3. Factor inflation into your retirement assumptions

Speaking of retirement targets, the reason it is so important to accurately account for inflation when setting these targets is that they are so many years in the distance. This gives the compounding effect of inflation more time to take its toll. This means you plan for inflation not only in the years between now and when you expect to retire, but also in the 20 or so years you might spend in retirement.

4. Inflation has been more damaging to investors than bear markets

Think of history’s great bear markets: the 1929 crash, 1987’s Black Monday, and the 2008/2009 financial crisis. In each case, the stock market has recovered to go on to new heights. In contrast, because periods of deflation are relatively rare, inflation almost never gives back any of the value it has eroded from savings.

5. Inflation is especially harmful to bonds

This is where the notion of risk management gets tricky. High-quality bonds are generally thought of as very conservative investments, but they are particularly vulnerable to inflation. Rising inflation forces bond yields higher, and when that happens, bond prices fall.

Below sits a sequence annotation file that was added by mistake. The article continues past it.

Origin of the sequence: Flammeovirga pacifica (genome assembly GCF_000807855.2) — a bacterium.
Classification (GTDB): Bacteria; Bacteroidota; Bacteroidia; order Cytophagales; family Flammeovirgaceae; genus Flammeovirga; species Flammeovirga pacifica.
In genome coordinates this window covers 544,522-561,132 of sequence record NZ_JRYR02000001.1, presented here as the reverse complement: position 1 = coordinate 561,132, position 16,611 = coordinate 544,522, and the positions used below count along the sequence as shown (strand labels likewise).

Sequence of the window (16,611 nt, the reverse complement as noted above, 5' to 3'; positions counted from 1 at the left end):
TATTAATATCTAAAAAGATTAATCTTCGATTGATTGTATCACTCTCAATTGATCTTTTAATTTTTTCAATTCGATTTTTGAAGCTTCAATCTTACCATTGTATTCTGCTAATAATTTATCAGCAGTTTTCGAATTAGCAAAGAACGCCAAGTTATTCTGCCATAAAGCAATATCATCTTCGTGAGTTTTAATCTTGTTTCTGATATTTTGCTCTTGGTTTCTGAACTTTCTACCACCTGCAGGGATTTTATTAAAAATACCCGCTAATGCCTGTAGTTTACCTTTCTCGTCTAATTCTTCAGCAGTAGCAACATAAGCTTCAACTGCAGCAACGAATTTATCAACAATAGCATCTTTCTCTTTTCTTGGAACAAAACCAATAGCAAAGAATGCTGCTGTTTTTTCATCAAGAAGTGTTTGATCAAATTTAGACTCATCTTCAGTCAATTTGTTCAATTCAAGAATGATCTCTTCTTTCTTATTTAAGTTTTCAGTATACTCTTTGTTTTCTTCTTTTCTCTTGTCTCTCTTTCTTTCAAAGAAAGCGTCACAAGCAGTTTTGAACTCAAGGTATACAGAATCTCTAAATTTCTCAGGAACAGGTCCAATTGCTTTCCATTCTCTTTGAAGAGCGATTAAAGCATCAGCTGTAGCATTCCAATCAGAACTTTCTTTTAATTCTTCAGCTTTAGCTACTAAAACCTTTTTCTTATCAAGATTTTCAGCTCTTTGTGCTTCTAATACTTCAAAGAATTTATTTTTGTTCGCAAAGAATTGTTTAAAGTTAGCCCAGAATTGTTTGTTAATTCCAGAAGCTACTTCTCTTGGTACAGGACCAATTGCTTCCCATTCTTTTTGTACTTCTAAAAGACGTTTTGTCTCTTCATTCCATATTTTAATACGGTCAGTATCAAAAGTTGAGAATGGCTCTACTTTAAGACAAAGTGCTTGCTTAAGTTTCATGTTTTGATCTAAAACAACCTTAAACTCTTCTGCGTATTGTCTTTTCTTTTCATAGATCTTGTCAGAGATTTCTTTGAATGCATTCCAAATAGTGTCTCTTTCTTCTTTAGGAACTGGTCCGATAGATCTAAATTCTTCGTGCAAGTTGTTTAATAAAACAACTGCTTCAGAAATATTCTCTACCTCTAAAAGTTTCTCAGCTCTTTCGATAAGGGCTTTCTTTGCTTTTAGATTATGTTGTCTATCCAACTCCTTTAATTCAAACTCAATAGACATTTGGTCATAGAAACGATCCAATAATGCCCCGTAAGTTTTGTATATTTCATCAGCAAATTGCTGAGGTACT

6. Inflation hedges can be elusive

Given the threat posed by inflation, would you like to hedge against it? Easier said than done. Inflation-indexed bonds offer scant margins over the rate of inflation, so they can help you keep pace but don’t build much real wealth. As for commodities, the trick is picking which commodities are going to drive inflation. If wage pressures are the primary force behind inflation, commodities won’t really help you.

7. Inflation is a good reason to consider working longer

To some degree, wages adjust to inflation over time. This is a good argument in favor of working longer before you retire – keeping wage income coming in gives you some degree of protection against inflation.

Perhaps the most insidious thing about inflation is that it increases the element of unpredictability in retirement planning and investing. When inflation flares up, it tends to be very erratic, so you don’t know quite what to expect. The best advice is to get as far ahead of inflation when it is quiet, because it can make up ground in a hurry once it is roused.

Frequently Asked Questions

Q: Where would be the safest place for my money if inflation goes up: stocks, bonds, or money market accounts?